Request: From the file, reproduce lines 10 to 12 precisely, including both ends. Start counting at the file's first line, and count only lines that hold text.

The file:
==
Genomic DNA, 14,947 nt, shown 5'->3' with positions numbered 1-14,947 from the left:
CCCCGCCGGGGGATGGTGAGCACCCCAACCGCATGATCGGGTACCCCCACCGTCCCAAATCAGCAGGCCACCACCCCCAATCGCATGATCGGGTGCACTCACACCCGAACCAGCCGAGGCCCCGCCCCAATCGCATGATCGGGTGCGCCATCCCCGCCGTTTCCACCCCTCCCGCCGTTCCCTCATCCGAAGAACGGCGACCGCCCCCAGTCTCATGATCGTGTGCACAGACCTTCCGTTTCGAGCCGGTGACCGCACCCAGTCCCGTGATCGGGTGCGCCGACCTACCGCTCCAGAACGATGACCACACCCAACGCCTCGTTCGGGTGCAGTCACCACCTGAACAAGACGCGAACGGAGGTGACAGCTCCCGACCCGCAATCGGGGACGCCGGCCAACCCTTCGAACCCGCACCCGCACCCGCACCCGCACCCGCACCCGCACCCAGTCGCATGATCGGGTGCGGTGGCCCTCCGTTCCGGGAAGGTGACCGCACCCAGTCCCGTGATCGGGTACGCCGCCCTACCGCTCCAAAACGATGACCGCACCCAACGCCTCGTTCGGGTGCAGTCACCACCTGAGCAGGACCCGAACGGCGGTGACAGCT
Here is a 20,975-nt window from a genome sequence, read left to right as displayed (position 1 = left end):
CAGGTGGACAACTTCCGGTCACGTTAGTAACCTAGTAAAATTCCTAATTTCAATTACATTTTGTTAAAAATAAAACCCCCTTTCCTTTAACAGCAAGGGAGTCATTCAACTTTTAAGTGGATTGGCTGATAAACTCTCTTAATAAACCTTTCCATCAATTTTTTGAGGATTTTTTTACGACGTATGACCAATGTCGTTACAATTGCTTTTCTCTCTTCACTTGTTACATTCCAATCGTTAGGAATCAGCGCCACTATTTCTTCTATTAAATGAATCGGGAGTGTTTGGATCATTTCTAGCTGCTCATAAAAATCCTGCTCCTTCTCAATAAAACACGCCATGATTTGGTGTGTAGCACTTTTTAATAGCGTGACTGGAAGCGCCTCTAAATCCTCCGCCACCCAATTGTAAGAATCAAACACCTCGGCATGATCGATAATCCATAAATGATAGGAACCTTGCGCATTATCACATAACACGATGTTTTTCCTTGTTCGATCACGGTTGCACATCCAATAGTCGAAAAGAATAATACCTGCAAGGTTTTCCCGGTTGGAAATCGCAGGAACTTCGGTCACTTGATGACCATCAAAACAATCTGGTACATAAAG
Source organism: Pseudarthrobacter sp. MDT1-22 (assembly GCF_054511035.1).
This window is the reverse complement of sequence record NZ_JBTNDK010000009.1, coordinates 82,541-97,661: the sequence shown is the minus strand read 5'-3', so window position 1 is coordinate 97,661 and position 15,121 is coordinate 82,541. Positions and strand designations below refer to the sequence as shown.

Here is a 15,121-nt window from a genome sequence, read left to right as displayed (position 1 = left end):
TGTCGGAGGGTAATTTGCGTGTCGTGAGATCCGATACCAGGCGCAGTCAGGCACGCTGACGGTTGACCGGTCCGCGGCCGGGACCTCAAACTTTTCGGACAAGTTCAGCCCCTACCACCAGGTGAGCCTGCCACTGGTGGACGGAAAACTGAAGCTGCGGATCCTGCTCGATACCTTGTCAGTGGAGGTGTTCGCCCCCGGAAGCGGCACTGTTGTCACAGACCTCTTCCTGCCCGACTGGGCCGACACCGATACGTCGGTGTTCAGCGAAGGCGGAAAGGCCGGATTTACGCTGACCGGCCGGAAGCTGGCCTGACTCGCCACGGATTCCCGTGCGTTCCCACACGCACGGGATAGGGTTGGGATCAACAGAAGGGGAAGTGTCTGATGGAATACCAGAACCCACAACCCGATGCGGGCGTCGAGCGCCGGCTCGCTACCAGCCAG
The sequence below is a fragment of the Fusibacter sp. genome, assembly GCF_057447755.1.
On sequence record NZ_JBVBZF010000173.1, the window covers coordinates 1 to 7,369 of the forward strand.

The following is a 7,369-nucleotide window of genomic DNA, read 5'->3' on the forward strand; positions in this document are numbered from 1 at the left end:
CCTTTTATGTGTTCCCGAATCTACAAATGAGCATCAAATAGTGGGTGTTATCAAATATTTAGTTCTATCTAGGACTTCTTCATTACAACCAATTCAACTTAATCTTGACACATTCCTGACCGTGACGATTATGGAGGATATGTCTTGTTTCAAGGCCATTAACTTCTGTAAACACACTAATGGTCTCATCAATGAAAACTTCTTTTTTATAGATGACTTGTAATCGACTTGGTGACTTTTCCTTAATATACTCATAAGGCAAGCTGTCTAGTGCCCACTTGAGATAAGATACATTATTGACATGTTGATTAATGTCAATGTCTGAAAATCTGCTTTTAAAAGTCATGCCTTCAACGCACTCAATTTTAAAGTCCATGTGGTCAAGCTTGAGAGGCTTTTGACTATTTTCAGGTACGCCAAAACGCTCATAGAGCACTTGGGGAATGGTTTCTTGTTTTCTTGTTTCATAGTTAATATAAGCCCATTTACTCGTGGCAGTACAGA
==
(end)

On sequence record NZ_JBVBZF010000173.1, the window covers coordinates 1 to 7,369 of the forward strand.

The following is a 7,369-nucleotide window of genomic DNA, read 5'->3' on the forward strand; positions in this document are numbered from 1 at the left end:
CCTTTTATGTGTTCCCGAATCTACAAATGAGCATCAAATAGTGGGTGTTATCAAATATTTAGTTCTATCTAGGACTTCTTCATTACAACCAATTCAACTTAATCTTGACACATTCCTGACCGTGACGATTATGGAGGATATGTCTTGTTTCAAGGCCATTAACTTCTGTAAACACACTAATGGTCTCATCAATGAAAACTTCTTTTTTATAGATGACTTGTAATCGACTTGGTGACTTTTCCTTAATATACTCATAAGGCAAGCTGTCTAGTGCCCACTTGAGATAAGATACATTATTGACATGTTGATTAATGTCAATGTCTGAAAATCTGCTTTTAAAAGTCATGCCTTCAACGCACTCAATTTTAAAGTCCATGTGGTCAAGCTTGAGAGGCTTTTGACTATTTTCAGGTACGCCAAAACGCTCATAGAGCACTTGGGGAATGGTTTCTTGTTTTCTTGTTTCATAGTTAATATAAGCCCATTTACTCGTGGCAGTACAGA